Of all disorders, derangements of the gut and microbiota alteration are the most hopeful in terms of research and therapy. The prevention and treatment of various GI disorders by manipulation of dysfunctional microbial ecosystems — often referred to as dysbiosis — with orally administered probiotics has been widely studied with varying strengths of evidence. However, overall, the strongest evidence for use of probiotics includes GI-related disorders such as IBS, IBD, pouchitis, CDI, antibiotic-associated diarrhea (AAD), and various other forms of infectious diarrhea.30,31 Most studies and clinical regimens have used oral probiotic doses in the range of 10 to 900 x 109 CFUs.32 Unfortunately, as previously mentioned, there are significant limitations and variation among studies that raise many more questions regarding efficacy, viability, optimal species and genus selection for specific conditions among different people, single vs combination products, optimal CFU dosing, and adequate treatment duration.15
Although incompletely understood, purported mechanisms of benefit from probiotic use include the direct remodeling of microbial communities, competition to/suppression of pathogens, enhanced immune function/modulation, upregulation of anti-inflammatory factors, suppression of pro-inflammatory factors, and proliferation and promotion of intestinal epithelial barrier function.31 Interestingly, however, few studies have actually documented the survival of orally administered probiotics after passage through the caustic upper GI tract environment. Further, probiotic effects have been demonstrated using both viable and non-viable bacteria.33,34 What’s more, colonization of the GI tract from orally administered probiotics appears to be temporary at best, with noted disappearance of introduced strains from the stool soon after discontinuation. In general, oral probiotics appear to have their effects via regulating the function — including gene expression and metabolism — of the already established GI microbiota ecosystem, rather than actually changing the existing microbial composition itself.35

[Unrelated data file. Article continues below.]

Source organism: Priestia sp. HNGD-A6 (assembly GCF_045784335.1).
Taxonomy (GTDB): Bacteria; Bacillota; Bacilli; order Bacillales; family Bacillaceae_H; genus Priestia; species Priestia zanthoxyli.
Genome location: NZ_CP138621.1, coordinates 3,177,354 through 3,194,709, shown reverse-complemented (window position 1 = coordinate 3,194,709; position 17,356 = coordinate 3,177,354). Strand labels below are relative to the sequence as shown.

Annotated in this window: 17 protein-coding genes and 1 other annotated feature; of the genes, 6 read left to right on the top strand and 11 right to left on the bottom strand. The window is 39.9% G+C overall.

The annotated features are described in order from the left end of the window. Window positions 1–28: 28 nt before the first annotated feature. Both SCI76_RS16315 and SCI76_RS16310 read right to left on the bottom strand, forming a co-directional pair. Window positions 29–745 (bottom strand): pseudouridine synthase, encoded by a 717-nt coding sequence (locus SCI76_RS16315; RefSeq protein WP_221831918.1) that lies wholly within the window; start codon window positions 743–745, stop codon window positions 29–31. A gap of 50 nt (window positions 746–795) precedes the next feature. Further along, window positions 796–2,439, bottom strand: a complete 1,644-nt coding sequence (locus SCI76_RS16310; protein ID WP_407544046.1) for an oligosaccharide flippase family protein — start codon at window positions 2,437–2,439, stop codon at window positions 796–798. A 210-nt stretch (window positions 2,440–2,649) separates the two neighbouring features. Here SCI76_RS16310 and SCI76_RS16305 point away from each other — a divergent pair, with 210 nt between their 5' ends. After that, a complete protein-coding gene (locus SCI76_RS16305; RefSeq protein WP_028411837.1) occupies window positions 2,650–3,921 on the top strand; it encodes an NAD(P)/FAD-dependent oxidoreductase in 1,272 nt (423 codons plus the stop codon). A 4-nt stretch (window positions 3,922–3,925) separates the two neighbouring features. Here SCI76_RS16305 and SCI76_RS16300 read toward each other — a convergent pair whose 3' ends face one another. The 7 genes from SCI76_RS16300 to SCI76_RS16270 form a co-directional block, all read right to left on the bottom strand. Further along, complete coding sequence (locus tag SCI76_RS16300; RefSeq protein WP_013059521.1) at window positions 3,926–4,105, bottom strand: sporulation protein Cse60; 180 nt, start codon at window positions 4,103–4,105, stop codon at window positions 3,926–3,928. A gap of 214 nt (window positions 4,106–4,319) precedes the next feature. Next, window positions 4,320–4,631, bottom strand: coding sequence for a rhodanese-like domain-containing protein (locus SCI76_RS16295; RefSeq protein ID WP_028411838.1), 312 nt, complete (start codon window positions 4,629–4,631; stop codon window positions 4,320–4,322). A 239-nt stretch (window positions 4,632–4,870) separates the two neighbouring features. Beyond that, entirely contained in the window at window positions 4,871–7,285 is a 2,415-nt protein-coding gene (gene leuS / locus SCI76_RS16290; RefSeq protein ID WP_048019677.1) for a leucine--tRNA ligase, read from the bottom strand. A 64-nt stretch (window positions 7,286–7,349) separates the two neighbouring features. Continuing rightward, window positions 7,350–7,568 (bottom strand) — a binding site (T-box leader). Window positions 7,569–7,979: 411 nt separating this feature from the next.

Pursuit of the modulation of intestinal microflora is an intuitive therapy for many gut disorders. Foremost is IBS, which involves disruption of the colonic microbiota in various ways. There are various manifestations of IBS, such as constipation, diarrhea, bloating, and mixed symptom variations. Overall, IBS is a heterogeneous disorder characterized by abnormal GI motility, altered GI microbiota composition, low-grade chronic inflammation, visceral hypersensitivity and hyperalgesia, and disruption of the gut-brain communication axis. However, specific identification of biologic markers based on genetic polymorphisms remains undetermined and inconsistent.36 It is also important to keep in mind that IBS is a functional bowel disorder with many contributing factors, including a significant association with abuse and other trauma. The pathogenesis of IBS is multi-dimensional, and is heavily influenced by bio-psychosocial dysfunction in various forms. Stress, although not considered a cause of IBS, is nonetheless a significant trigger that is often present with IBS flares for many patients.36